Underneath a deep, endless azure and violet sky and surrounded by vibrant hues of golden orange and blood red – the sun begins to set just above the horizon. The landscape is marked by monumental geological architecture – natural rock formations and ancient quarries whose faces nakedly bear the scars and stains of tens of millions of years’ worth of environmental and human cultural evolution.
This is Timna National Park in Southern Israel’s Arava desert, one of the largest parks in Israel, and a crown jewel among the country’s many natural landscapes. Its many hidden valleys, pathways, and trails are open to visitors of all ages but until the 1980s it was neglected and undeveloped. Today, thanks to the work of Avrum Chudnow (z”l) and his family, and powered by Jewish National Fund-USA, the new Chudnow Family Visitor Center welcomes adventurers of all types and ages to a site brimming with options and bustling with activity.
With the generous donation and creative direction from Avrum Chudnow and his brother Joseph Chudnow, whose work and legacies have been carried on by their children, grandchildren and relatives, a plan was developed in the mid ‘80s for how to best reveal Timna and all it has to offer. Jewish National Fund-USA helped in many ways, including creating a breathtaking man-made lake which guests can paddleboat on or watch the fading sunset shimmer on the mirror-like water. The roads and surrounding economy also garnered support from the Israeli tourism ministry, the parks authority, and various other organizations.
Today, Timna is a private park run by the Hevel Eilot regional council. There are two dozen walking trails, roads, tourist, and family attractions, and a “4D” light and sound show. Beaming with pride, Avrum’s son, David Chudnow, explained how he’s been involved with Timna for nearly 40 years. “We’ve had at least 15 phases of development since I first joined the project. The visitor’s center and accompanying restaurant is the latest one and it’s a tremendous addition to the quality of experience that people have there. From hiking trails to archaeological discoveries, there’s something for everyone and now there’s also a place to cool down, rest, eat, and make a full day of it.”
Timna Park Ranger, Ron Bernstein, explains that there are two types of guided tours on offer: sunset and lantern tours. These hikes wind through the desert on trails that are unknown to anyone but the rangers. Then while enroute, Rangers like Bernstein walk visitors through what they see in detail; what the Arava desert is – its dangers, beauty, and magnificent flora and fauna. The guides also discuss the rare, natural geological formations including massive red sandstone rocks shaped by time into mushrooms (aka Hoodoos), arches, and the so-called ‘Solomon Pillars’ – all of which tower 100-plus feet overhead.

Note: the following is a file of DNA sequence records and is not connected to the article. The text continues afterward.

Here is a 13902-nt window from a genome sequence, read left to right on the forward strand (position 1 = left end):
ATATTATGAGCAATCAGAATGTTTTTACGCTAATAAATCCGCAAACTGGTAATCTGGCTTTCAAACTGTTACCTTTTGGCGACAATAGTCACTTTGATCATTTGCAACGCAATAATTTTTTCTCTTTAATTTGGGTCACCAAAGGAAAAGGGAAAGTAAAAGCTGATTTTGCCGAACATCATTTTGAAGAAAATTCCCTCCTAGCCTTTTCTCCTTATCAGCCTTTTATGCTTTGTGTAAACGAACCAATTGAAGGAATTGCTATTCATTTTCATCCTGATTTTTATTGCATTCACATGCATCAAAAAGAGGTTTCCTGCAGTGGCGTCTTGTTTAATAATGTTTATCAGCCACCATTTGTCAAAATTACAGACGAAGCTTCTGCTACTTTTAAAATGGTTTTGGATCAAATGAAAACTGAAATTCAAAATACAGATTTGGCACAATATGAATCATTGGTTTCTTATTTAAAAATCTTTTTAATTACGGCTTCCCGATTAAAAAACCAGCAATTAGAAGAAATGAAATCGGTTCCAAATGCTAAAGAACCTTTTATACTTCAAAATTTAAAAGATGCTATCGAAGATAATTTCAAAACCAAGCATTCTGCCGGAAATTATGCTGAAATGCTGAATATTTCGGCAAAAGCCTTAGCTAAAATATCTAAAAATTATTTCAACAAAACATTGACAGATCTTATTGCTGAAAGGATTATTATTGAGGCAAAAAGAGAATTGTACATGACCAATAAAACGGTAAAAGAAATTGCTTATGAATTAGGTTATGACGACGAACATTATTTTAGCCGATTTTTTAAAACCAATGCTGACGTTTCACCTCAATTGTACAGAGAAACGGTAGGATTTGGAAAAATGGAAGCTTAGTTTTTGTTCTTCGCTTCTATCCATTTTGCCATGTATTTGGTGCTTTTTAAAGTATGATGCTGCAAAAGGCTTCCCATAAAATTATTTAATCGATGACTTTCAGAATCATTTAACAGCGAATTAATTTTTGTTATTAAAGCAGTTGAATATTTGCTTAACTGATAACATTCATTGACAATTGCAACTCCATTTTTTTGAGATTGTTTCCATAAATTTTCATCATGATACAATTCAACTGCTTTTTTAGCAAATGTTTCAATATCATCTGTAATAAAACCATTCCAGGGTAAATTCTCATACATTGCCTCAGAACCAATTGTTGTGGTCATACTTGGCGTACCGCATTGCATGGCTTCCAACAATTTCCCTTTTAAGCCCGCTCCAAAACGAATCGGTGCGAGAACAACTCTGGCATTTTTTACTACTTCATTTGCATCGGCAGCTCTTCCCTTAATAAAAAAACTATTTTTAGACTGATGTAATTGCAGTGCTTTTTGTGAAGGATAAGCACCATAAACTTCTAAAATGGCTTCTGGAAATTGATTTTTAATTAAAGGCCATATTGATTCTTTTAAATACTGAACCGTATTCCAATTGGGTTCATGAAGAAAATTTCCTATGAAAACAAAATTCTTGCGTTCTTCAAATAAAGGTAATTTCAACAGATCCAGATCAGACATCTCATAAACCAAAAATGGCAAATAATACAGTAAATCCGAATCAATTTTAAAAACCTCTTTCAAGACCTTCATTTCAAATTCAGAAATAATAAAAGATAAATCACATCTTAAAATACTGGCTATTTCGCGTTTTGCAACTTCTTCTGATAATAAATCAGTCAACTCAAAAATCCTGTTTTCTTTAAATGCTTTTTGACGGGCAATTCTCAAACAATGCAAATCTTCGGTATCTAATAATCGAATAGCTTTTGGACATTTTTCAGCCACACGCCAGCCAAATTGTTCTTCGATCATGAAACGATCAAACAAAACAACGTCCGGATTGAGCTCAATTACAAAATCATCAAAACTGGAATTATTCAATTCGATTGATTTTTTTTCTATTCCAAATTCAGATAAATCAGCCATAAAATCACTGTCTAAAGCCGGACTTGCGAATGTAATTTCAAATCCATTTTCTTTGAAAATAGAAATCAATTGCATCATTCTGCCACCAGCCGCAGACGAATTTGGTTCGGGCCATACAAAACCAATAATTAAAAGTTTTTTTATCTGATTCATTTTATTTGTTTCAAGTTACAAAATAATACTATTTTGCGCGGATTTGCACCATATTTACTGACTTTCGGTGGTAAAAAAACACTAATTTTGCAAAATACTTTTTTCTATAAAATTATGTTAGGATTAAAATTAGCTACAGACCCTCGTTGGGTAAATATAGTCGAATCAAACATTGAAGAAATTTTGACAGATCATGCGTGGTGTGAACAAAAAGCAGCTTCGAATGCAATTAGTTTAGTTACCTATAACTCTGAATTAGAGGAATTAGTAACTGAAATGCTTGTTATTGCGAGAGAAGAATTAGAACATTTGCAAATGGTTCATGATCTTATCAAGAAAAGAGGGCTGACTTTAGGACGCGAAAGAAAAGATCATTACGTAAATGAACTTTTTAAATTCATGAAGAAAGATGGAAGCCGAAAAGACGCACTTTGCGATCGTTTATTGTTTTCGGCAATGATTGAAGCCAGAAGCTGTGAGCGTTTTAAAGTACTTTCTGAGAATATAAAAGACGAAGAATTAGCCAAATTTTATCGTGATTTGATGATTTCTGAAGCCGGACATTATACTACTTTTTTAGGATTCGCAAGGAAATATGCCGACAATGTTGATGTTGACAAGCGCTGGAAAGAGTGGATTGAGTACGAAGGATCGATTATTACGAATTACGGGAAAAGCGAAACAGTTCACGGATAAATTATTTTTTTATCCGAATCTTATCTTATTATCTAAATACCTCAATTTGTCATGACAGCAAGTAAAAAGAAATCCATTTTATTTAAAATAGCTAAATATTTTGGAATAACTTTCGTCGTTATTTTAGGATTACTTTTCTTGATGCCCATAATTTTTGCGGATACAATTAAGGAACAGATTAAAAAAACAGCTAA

This is all to say nothing of the site’s significance to human and Jewish history and culture. Even today, there are ongoing archaeological digs at the site. The area was surrounded by some 10,000 ancient copper mines where people began to refine the metal around 6,000 years ago – starting with the Egyptians and continuing with the Edomites and the Israelites. In fact, the most recent discovery of the oldest purple dye in the world, that and the other recent textile and other finds provide important links to King Solomon’s empire and the validity of the Biblical text, in fact, some historians and archaeologists believe that Timna could be the site of King Solomon’s fabled mines. As David Chudnow explained, “Timna is now poised to graduate from being a great place for hiking and recreation to becoming a significant historical site in the region and to the world.”
Then after the pillars and shrines – there’s still far more to see. Bernstein elaborated: “We go to the lake; there are caravans, tents for glamping, a restaurant, etc. One of the highlights (also during the day) is that the visitors receive a little bottle filled with a design made up of the different colored sands found naturally in the park – sand turned green with copper, black by manganese, yellow from sulfate, and red by iron.”
For David Chudnow, the continuation of his father’s legacy intertwined with the exploration of Jewish heritage in the park and the vitality it brings to the southern region is a perfect blend. “My father said that Timna was his greatest achievement, it will be there for generations to come,” he said. “There’s food, hiking, bicycling, major events from operas to yoga festivals, it’s a beautiful place where everyone can find something to connect to and we’re continuing to develop its full potential.”
Thinking of visiting Timna Park and other iconic sites in Israel? Plan your next visit at jnf.org/travel.